“It was 12 midnight. A bloody sun was crawling across the transparent sky. Numerous brown veils were flapping in the lanes fringed with high adobes. It was said that an old imam had just passed away and green grass was growing out of his snow-white whiskers. Inside the front hall of the mosque, a couple of men were sleeping soundly, clinging tightly to half-eaten nangs,some kind of Uygur pancake. The door was fastened with a rusty lock. And the sounds of the old man’s chanting of the Koran were still lingering, day and night, around the crescent tip of the mosque. The mourning procession was moving quietly down an ancient road, along which the exposed rocks were humming songs even older than the road.”
—from “The Midnight Sun” by Xiaoping Wang

The winter 1993 issue, guest-edited by Christina A. Thompson, includes fiction, poetry, and memoirs from Australia. The pieces here represent a large cross-section of Australian voices, combining the works of authors from many different walks of life in an unusual way.

Included are memoirs of Aboriginal life, historical fiction, Greek-Australian poems, an outback detective story, an excerpt from a novel in verse, a memoir set in New York, and a reflection on a long literary life by one of Australia’s best-known writers.

The American poetry ranges in setting from the hot plains of Texas to the snowy terrain of northern Michigan and in subject matter from the horrors of war in the Balkans to a parent’s tender concern for his child in the night; from the flight of seaside dunlins to a lover’s scars.

In this issue’s nonfiction work, the fragile and fantastic worlds found in the waters off Alaska and California are rendered by American writers John Hildebrand and David Rains Wallace.

About the guest editor: Christina A. Thompson is an American who has lived in Australia since 1984. She is a postdoctoral research fellow in the English department at the University of Queensland, and is working on a book about the Pacific called "Come on Shore and We Will Kill and Eat You All."

The photographs of Hawai‘i artist Franco Salmoiraghi are the featured artwork. Salmoiraghi, a resident of the islands since 1968, has his black-and-white photographic prints in the collections of many public and private institutions.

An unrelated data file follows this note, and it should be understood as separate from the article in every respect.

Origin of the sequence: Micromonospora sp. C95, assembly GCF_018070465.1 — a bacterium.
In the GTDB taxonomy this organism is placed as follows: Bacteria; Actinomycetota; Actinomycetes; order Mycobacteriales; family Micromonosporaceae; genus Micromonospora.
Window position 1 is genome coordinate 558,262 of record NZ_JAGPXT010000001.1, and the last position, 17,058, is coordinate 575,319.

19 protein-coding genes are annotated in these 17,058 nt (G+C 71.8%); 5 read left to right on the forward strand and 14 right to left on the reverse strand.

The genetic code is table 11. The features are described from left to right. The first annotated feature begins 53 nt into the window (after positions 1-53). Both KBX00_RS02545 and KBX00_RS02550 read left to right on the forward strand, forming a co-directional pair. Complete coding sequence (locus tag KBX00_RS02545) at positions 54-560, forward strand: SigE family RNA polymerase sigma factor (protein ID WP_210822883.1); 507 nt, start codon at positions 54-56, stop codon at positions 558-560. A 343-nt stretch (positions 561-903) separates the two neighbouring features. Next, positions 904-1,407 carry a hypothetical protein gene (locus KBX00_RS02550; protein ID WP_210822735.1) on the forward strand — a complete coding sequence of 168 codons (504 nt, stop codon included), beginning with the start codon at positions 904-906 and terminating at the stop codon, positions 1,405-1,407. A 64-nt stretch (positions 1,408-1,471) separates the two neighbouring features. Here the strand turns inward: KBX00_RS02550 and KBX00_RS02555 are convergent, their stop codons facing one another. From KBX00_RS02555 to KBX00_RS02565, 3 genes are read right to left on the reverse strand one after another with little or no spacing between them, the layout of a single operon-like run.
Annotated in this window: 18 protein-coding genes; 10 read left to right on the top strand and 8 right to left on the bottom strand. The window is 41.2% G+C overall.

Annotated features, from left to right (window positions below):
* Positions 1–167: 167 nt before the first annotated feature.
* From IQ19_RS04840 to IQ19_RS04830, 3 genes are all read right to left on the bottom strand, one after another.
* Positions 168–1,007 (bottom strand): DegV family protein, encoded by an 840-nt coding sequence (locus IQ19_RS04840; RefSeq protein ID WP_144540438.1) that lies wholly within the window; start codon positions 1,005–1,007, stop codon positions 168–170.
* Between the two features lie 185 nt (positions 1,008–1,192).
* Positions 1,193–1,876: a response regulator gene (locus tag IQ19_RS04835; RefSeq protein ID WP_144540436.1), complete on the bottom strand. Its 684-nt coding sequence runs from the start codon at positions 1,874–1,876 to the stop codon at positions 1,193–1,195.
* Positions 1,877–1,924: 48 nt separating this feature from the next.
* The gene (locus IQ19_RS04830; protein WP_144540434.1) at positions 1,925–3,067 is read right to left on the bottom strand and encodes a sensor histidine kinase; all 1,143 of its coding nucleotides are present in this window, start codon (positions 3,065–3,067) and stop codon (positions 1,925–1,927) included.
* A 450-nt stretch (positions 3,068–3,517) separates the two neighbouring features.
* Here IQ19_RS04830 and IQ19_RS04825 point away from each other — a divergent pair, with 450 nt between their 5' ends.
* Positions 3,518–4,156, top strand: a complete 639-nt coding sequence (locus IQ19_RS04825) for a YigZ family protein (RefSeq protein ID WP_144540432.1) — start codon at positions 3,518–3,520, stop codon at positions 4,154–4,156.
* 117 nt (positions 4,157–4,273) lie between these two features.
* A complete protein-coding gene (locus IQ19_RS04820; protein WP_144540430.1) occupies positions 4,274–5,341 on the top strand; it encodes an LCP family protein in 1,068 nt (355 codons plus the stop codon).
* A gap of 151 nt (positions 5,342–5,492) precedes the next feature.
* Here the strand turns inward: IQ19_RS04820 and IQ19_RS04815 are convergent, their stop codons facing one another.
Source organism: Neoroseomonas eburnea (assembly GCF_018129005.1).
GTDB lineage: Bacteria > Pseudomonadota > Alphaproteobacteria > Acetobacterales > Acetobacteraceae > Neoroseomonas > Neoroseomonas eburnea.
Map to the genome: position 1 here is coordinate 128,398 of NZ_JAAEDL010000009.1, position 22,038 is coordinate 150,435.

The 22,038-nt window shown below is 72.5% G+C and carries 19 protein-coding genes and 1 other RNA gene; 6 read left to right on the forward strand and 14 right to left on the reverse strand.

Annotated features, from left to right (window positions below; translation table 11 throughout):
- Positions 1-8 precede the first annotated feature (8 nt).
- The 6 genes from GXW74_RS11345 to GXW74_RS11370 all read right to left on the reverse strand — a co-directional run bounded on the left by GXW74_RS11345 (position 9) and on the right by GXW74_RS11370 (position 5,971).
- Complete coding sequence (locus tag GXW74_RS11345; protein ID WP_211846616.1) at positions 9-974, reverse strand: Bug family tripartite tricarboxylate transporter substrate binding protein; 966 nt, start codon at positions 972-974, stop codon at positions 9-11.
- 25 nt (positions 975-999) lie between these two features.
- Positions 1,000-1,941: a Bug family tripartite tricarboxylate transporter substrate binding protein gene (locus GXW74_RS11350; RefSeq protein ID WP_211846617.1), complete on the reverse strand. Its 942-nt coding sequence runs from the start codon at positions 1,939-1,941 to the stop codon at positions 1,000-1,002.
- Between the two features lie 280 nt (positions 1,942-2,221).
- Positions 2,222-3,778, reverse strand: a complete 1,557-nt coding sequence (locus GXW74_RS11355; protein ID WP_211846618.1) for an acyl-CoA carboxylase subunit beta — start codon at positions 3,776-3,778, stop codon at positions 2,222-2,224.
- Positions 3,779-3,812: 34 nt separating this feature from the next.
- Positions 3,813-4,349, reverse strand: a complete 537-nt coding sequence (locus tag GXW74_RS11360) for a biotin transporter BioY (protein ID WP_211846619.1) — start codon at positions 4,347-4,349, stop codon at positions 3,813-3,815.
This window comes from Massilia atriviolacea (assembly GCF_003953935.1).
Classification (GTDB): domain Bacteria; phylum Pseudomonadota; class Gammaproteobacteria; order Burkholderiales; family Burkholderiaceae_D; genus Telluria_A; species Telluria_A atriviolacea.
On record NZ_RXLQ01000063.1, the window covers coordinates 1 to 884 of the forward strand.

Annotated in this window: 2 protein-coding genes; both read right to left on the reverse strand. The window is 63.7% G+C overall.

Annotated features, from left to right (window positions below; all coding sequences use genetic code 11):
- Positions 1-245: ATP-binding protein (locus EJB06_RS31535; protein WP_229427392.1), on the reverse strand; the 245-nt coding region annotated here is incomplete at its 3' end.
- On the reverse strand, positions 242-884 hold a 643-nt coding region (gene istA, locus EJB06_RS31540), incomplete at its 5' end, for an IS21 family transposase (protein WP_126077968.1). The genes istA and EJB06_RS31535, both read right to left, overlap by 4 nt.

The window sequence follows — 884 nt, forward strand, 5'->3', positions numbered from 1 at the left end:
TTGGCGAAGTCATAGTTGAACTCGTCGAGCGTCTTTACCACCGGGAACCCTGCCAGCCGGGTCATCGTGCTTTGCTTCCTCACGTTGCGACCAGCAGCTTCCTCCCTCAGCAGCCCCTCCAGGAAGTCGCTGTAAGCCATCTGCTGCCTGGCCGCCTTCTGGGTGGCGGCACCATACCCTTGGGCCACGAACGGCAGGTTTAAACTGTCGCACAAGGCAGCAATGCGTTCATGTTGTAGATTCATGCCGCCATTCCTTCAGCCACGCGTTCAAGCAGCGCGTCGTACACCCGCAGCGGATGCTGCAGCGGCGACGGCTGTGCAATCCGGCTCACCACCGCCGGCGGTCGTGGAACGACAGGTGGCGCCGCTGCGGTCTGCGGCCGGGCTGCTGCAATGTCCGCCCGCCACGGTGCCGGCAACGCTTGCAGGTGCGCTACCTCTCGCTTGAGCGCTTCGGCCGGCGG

“Australian history replicates that of America in some significant ways. Both were originally established as colonies. In both cases, this establishment entailed the displacement and subjugation of an indigenous people by a predominantly Anglo-Celtic population. Both grew as a result of migration from the fraught places of the world. Both promised, even if they could not guarantee, economic and political freedoms. And both are now struggling to adapt to the realities of their polyphonic, multicultural, postcolonial populations.”
—from “A Brief History of Australia”
by Christina A. Thompson

“My history, like the history of my country, is nothing but great moments. Here is another: it is the moment of my first lie. It does not look like much, this great moment. I stood between two roses of the carpet in my parents’ house, still small enough to see only the knees of the adults in front of me, small enough to hear my teeth clatter against each other when those adults, my parents, bent down one by one and shook me. It was Alma,I told those knees, Alma did it. Alma behind me, too small to be able to find words for outrage, bawled and bawled, and the precious luster jug continued to lie in glittering fragments between us. My lie became more elaborate, as I took my first steps into the foreign country of untruth. Her hands are too small, she dropped it, I said, and felt dizzy, knowing I was adding a new world of my own invention to the one I had been living in until now. She wanted to look at her face in it, I said, which was even more cunning for being true, although it was not the reason for the jug now lying dead. And she could not hold it in her hands, I continued plausibly. Alma, who did not know yet about the new world of lies, but would soon learn, became hoarse, bellowing and wailing as they spanked her pinafore and stood over her, scolding, and I crept away with a new world in my head.”
—from “Great Moments in History”
by Kate Grenville

 “There was a certain irony in speaking of sea otters as trashing anything in the wake of the Exxon Valdez,when images of dead sea otters mired in oily goo, jaws caught in fatal rictus, ‘trashed’ so to speak, had become the quasi-official measure of the spill’s damage. . . . three months later, on the outer coast of Baranof Island, the spill seemed only a distant rumor of war. . . . But the spill had forced many sea otters to migrate to new territories, presenting an opportunity to examine the effects of otter predation on previously undisturbed areas. We would be looking chiefly at their prey, marine invertebrates, creatures so small and arcane as to call into question where their lives even fit into the big picture.”
—from “Beyond Whales” by John Hildebrand

 Obake Anthurium
Photograph by Franco Salmoiraghi

296 pp., spring 1993 (5:1), $20
ISSN 1045-7909

248 pp., fall 1993 (5:2), $20
ISSN 1045-7909